Welcome to Kete New Plymouth - Taranaki's online digital archive of current and historical local events, people, places and experiences.

The Kete is a place for people to share and discover stories, images, video and audio relating to life in Taranaki. We invite members of the community to register and contribute their own experiences to our ever-expanding basket of knowledge; ensuring that this information is retained for all New Zealanders, now and in the future. 

You can find links to some of our most popular baskets below, or explore all baskets


98 Pendarves Street 2017

New Plymouth Buildings



Cutfield Road 

Taranaki Street Names



Alpha Flourmill Stones

Heritage Sites and Features 

Ararata Hall - 1910

Taranaki Halls

N P Cenotaph

Taranaki War Memorials WWI and WWII


Rowe, Henry

Plymouth Company Settlers

Waitara Post Office

Waitara Buildings


Cutis' Building

Inglewood Buildings


 Ngaere Co-op Dairy Factory

Taranaki Dairy Factories



Whangamomona Road Tunnel #1 - Northern Portal

Taranaki Tunnels

1 Ngatoki Street 2017

Urenui Buildings

St John the Evangelist

Taranaki Churches


1671 South Road Open2View

Oakura Buildings


NZ Wars Memorial

War Memorials of the  Taranaki Wars

Te Henui, New Walkway bridges

Friends of Te Henui


Caplen Building 1882

Hawera Buildings


Municipal Buildings 1916

Stratford Buildings


Club Hotel

Opunake Buildings 


Patea Post Office

Patea Buildings


Waverley Hotel

Waverley Buildings


Central Hotel, Eltham

Eltham Buildings






















































 Discover more Taranaki treasures in Puke Ariki's Heritage Collection:

     Puke Ariki Logo 


Please feel free to contact us if you have any questions regarding the Kete, or would like to discuss an idea to enrich this archive - we look forward to hearing from you. 

Latest 5 topics

Benbow Place sign.

Benbow Place sign

Running off Tavistock Street in Westown, Benbow Place was formed in 1971 as part of the “Catholic Block” of a large development of state houses created by the Ministry of Works’ Housing Division.

The name, officially accepted by New Plymouth City Council’s Works Committee in September 1973, was copied from a list of streets in England’s Plymouth, the original Benbow Street being located in a suburb called Morice Town. This was once a separate village in the parish of Stoke Damerel, the majority of which belonged to the St Aubyn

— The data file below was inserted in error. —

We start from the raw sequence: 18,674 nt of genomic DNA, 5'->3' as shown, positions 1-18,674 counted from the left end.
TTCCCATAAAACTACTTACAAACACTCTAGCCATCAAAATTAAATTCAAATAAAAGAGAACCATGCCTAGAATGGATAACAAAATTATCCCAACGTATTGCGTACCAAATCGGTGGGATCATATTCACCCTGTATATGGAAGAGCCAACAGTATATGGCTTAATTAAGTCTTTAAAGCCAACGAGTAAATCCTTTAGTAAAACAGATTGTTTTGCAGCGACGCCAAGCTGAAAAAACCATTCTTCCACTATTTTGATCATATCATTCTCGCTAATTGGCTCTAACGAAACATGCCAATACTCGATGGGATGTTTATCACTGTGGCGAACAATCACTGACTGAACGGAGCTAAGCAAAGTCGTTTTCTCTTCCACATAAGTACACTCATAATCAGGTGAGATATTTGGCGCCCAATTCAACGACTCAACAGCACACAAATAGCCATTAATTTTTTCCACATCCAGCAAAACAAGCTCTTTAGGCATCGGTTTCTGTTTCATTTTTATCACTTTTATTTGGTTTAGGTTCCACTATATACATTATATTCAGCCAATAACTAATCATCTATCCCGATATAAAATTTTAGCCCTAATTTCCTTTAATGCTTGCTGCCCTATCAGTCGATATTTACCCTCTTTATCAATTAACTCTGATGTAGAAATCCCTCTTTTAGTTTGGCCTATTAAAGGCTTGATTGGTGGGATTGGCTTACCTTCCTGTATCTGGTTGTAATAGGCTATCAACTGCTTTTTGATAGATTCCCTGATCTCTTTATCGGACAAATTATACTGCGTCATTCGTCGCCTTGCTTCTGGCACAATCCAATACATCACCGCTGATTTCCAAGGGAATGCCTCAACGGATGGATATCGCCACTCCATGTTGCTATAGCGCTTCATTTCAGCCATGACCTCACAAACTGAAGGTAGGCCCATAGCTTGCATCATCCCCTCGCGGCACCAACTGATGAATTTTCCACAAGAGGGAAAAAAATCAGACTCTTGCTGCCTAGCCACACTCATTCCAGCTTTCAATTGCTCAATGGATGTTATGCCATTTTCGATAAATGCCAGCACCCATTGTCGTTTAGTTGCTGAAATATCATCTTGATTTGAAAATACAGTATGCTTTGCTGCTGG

Location of what was once Rangi Street (2021).

Location of what was once Rangi Street (2021)

Rangi Street used to run off the western side of Egmont Street in New Plymouth, on the block between King and St Aubyn. The little dead-end street was named after the great chief of Puke Ariki pā, Te Rangi Apiti Rua (Te Ātiawa and Taranaki iwi), whose mighty fortress once covered this part of town. The carved totara doors inside the ceremonial bronze entranceway to Puke Ariki Museum tell the story of Te Rangi Apiti Rua, who some traditions maintain was the leader who actually

Location of what was once Kawau Street.

Kawau Street sign (1980s)

Taken by Ron Lambert c1980s

Kawau Street once ran from Gill Street in New Plymouth down to the western end of Molesworth, before Molesworth was joined up with St Aubyn Street in 1991.

Named after Kawau pā, which was located at the mouth of the Huatoki, the general outline of the little street can be seen on the earliest town plans but it doesn’t appear to have been named until many decades later. Remnants of the pā itself can still be seen on

Newton King's "Brooklands" .

Newton King (Puke Ariki collection : PHO 2007-162) 

Today it remains obvious that businessman Newton King was highly regarded in Taranaki. Newton Street in Fitzroy and a wharf at Port Taranaki are named after him. The road leading to the wharf was also named after him.

King was born in 1855 and went into business on his own account at the age of 23. He was successful in several ventures and played a significant role in enhancing Taranaki’s rapidly developing dairy industry. As his business interests expanded, he began to wield a lot

Douglas Church.

Douglas Church 

This small church in the settlement of Douglas, east of Stratford, was opened on 23 January 1916. The opening service was conducted by the Rev. A.B. Chappell from New Plymouth. 

It was located opposite the school on land donated by Mr John Rae. The church cost £127 and was built to seat 100 people.

Methodist services ceased in 1956 and in later years it was used by Presbyterians and Anglicans as part of the East Taranaki Co-operating Parish circuit. 

The final service was held in October 1980.


Community baskets

Puke Ariki Baskets


Useful Links

Register now and help build our digital archive.

Contents by type

Random Image from the Archive

Ligustrum sinense, Chinese Privet,.

Blank Play/Pause Slideshow. Next Image.